Darth Vader’s Top 10 Underground Metal Songs

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Article by David Rosales

Child prodigy, genius wielder of the Force, Darth Vader was the result of an excess of talent and aptitude leading to a complete disregard for standards and rules, tradition and caution. The Dark Side’s poster boy was kind enough to impose his favorite 10 underground metal songs on us:

10. Master – Funeral Bitch

Don’t fail me again, Admiral.

9. Merciless – Dreadful Fate!

I am altering the deal. Pray I don’t alter it any further.

8. Massacra – Researchers Of Tortures

Perhaps I can find new ways to motivate them.

7. Bolt Thrower – World Eater

The Empire will compensate you, if he dies. Put him in.

6. Torchure – Genocidal Confessions

Join me, and together we can rule the galaxy as father and son.

5. Blaspherian – In the Shadow of his Blasphemous Glory

I hope so, Commander, for your sake. The Emperor is not as forgiving as I am.

4. Brutal Truth – I See Red

He is as clumsy as he is stupid!

3. Celtic Frost – Visual Aggression

No. Leave them to me. I will deal with them myself.

2. Destruction – Bestial Invasion

You underestimate the power of the Dark Side. If you will not fight, then you will meet your destiny.

1. Profanatica – Angel With Cock

I have *felt* him, my master.

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Reissue Radar: Blood – O Agios Pethane (1993)

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Following up on Vic Records’ reissue of Christbait a couple months ago, Dunkelheit Produktionen from Germany is preparing a reissue of that album’s followup. O Agios Pethane also got a good review from the Dark Legions Archives at some point in the past and is presumably a worthy continuation of the band’s career in a similar style. The album is currently available for preorder from Dunkelheit’s online store and will be officially available on March 20th, 2016. Like its predecesssor, it should serve as a historic example of well written grindcore/death metal, although any band seeking to draw inspiration from it may need to also pull from other sources in order to produce something valuable.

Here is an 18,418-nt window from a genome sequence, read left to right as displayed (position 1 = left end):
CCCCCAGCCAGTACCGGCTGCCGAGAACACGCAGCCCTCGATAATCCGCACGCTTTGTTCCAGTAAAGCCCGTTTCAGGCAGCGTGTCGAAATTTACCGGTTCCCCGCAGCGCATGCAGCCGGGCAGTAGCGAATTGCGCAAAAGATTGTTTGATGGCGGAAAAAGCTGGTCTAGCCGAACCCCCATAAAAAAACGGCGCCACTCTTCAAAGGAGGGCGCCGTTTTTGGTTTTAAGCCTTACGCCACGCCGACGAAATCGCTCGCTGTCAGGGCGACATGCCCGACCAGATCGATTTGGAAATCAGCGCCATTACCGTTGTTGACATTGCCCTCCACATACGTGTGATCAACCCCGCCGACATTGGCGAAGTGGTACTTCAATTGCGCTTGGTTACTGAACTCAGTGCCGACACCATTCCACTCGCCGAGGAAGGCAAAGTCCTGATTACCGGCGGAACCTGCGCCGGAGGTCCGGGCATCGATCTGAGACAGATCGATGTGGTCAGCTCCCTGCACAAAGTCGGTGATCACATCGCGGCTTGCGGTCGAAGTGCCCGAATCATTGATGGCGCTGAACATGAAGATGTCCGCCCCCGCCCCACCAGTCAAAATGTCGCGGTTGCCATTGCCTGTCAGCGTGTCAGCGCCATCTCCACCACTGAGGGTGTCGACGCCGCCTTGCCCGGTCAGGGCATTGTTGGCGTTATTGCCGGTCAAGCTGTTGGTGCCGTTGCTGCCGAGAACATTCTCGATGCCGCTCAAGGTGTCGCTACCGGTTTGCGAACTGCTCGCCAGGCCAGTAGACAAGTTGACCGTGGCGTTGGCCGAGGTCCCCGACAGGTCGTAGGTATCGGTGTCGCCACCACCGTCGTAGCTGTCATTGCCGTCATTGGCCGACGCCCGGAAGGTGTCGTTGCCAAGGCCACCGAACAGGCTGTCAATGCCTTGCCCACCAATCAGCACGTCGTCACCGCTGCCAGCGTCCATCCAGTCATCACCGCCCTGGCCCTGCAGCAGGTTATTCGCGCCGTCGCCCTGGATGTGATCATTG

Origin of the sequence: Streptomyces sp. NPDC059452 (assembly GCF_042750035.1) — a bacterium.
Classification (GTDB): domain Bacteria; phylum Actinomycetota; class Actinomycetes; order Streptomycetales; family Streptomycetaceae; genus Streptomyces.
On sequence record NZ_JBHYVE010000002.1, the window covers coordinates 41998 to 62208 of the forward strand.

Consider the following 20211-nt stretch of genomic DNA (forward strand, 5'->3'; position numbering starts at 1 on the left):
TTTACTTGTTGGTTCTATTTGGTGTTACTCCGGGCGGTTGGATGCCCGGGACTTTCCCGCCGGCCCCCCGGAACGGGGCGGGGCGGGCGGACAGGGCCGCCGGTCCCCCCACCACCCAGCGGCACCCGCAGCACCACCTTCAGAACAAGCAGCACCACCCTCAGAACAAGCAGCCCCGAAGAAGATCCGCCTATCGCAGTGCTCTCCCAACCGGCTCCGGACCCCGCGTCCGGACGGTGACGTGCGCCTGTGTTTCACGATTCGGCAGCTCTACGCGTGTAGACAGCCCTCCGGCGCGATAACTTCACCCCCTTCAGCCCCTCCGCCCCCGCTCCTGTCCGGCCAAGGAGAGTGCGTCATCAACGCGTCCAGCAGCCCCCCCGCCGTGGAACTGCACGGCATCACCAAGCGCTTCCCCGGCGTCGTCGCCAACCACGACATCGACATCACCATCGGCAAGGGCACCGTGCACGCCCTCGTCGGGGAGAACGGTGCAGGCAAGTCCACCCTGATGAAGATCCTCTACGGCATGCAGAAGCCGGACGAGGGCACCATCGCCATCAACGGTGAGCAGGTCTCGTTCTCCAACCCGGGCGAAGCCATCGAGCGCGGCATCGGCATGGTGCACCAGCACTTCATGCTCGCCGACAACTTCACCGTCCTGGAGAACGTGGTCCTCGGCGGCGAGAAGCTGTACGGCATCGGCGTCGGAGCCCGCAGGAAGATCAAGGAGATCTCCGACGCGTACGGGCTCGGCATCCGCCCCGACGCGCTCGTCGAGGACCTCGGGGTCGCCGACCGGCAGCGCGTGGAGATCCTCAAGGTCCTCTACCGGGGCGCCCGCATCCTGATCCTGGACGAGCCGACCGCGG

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Upcoming tours – Marduk, Immolation, Origin

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With the metal scene as it is these days, one out of three DMU-approved bands isn’t too bad. Marduk, Immolation, Origin, and a band named Bio-Cancer will be touring Europe throughout May 2016. While Marduk is headlining, their companions in general seem to have similar levels of notoriety; I wouldn’t dwell too much on the specifics of the headlines. I’m betting European fans of Death Metal Underground’s writing will treat this as a possible opportunity to see Immolation in concert. While that’s an optimistic appraisal, the band allegedly gives their older and stronger some emphasis when live, so if you can grit your teeth through the other material it could very well be worth your while. Otherwise, you’ll have to hope there’s good beer… and that there’s plenty of beer money in your pockets.

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Tom Araya (Slayer) interviewed by Loudwire

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The folks at Loudwire recently conducted an interview with Tom Araya. In it, Araya talks about a great swathe of topics relating to his career with Slayer; what particularly stood out to me was his discussion of what went into Repentless. While we’ve probably reiterated more than enough that Repentless wasn’t very good, it’s still interesting reading about the differences Araya perceives between it and previous albums. There’s also some bits of interesting trivia in there that I personally wasn’t aware of before; such as Araya’s affinity for ’70s rock and the Beach Boys, and the varying work ethics and styles of various bandmembers past and present.